Consumption and environmental footprint – The products we use and the food we consume have their own environmental footprints due to manufacturing and transportation. The more we consume, the larger our own environmental footprints.
- Why is it important to reduce my environmental footprint?
- Simple choices, such as using less and recycling more, can directly impact climate change and other environmental issues like water quality, land use, transportation emissions, and the release of toxic materials into the environment.
- Fast Facts:
- Reducing the amount of material that is needed has the largest potential to reduce greenhouse gas emissions.
- Consumption in the US is going up – from 1980 to 2008 US waste generation went up from 3.66 to 4.50 pounds per person per day. (add hotlink to MSW facts and figures for this bullet: http://www.epa.gov/epawaste/nonhaz/municipal/pubs/msw2008rpt.pdf)
- By recycling paper, not only are greenhouse gas emissions avoided from decreased extraction and manufacturing, but fewer trees are cut down, increasing carbon forest sequestration.
- For more information visit:
Rules and Eligibility
- You must be a US citizen or legal resident to enter and win. EPA employees, contractors, or grantees and their immediate family members may post their videos, but are not eligible to win.
- Videos must be 30 or 60 seconds in length.
- Videos must not contain violence, profanity, sex, or direct attacks on individuals or organizations.
- The video must be your own original creation. No copyrighted music, video, or images may be used in the video.
- Videos must not infringe on any third party rights.
- Videos must not have been produced for compensation or posted on any EPA Web page.
- Videos must be accompanied by a video release form (included in the contest entry form).
- Entrants must complete a contest entry form. This form must provide valid contact information.
- Winners must provide a copy of the original video file to EPA to receive an award.
- By submitting a video to this contest, you grant to EPA a royalty-free license to copy, distribute, modify, display and perform publicly and otherwise use, and authorize others to use, your video for any educational purpose throughout the world and in any media.
- EPA reserves the right to make your video available to the general public from its Web site and to distribute it to groups and any other organizations interested in showing it for educational purposes, including, but not limited to, on Internet sites, at conferences and events, on television, and other media outlets.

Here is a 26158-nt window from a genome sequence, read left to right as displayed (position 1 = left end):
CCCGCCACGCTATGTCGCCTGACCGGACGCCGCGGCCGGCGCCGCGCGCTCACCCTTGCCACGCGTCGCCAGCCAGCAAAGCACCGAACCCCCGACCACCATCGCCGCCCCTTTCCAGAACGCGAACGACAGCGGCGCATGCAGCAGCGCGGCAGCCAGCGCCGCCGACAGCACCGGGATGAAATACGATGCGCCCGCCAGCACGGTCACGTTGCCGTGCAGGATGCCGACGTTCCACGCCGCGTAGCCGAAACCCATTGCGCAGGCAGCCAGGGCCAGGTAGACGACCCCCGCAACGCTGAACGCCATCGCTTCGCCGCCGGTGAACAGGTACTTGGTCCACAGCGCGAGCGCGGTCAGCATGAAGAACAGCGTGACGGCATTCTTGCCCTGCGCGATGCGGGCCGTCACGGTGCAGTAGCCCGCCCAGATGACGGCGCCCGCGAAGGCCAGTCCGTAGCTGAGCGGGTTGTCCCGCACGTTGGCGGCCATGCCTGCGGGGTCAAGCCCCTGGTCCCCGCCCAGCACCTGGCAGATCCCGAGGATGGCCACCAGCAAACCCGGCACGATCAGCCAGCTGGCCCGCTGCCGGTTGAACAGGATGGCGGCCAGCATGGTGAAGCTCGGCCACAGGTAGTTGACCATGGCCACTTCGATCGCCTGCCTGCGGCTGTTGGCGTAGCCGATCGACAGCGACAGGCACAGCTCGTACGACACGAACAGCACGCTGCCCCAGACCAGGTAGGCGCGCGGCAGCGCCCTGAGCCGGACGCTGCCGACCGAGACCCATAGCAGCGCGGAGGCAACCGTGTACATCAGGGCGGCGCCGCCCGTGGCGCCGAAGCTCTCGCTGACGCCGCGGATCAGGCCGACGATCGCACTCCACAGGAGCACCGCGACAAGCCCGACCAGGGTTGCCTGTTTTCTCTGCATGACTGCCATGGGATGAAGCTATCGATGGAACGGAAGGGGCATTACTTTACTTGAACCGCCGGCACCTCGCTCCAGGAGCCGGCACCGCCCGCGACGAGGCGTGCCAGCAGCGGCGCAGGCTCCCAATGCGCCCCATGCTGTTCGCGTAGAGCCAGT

- EPA will disqualify any entries it deems to contain offensive material.
- Entries must be received or postmarked by February 16, 2010. Winners will be notified via e-mail and announced on the contest Web site in April.
- Entrants must agree to these terms and conditions, or the agreement of a legal guardian must be obtained if the entrant is a minor.
- EPA reserves the right to not select a winner if none of the entries received are judged to be high quality based on the Rules and Eligibility.
- Please don’t use the EPA seal or logo.
If your video follows the rules and meets the eligibility criteria above, it will be judged by a panel based on creativity, originality, message content, relation to this year’s theme, and video/audio quality.
What constitutes “immediate family?”
“Immediate family members” shall include spouses, siblings, parents, children, grandparents, and grandchildren, whether as “in-laws”, or by current or past marriage, remarriage, adoption, co-habitation or other familial extension, and any other persons residing at the same household location, whether or not related.
Can videos be submitted that have already been released to news organizations and other groups?
Yes, although we seek to have the development of new videos, the rules exclude videos that have been previously been published for compensation, ones that are already featured in the EPA Web Pages or any video that would infringe on third party rights. All videos, regardless of when published, must meet all the criteria required to be eligible (i.e. length, ending with www.epa.gov/recycle).
Are EPA employees, contractors, or grantees allowed to assist in the development of the videos (i.e. provide narration, man the camera, act in the video etc.)?
No, to avoid any legal repercussions any video in which EPA employees, contractors or grantees assist will not be eligible to win.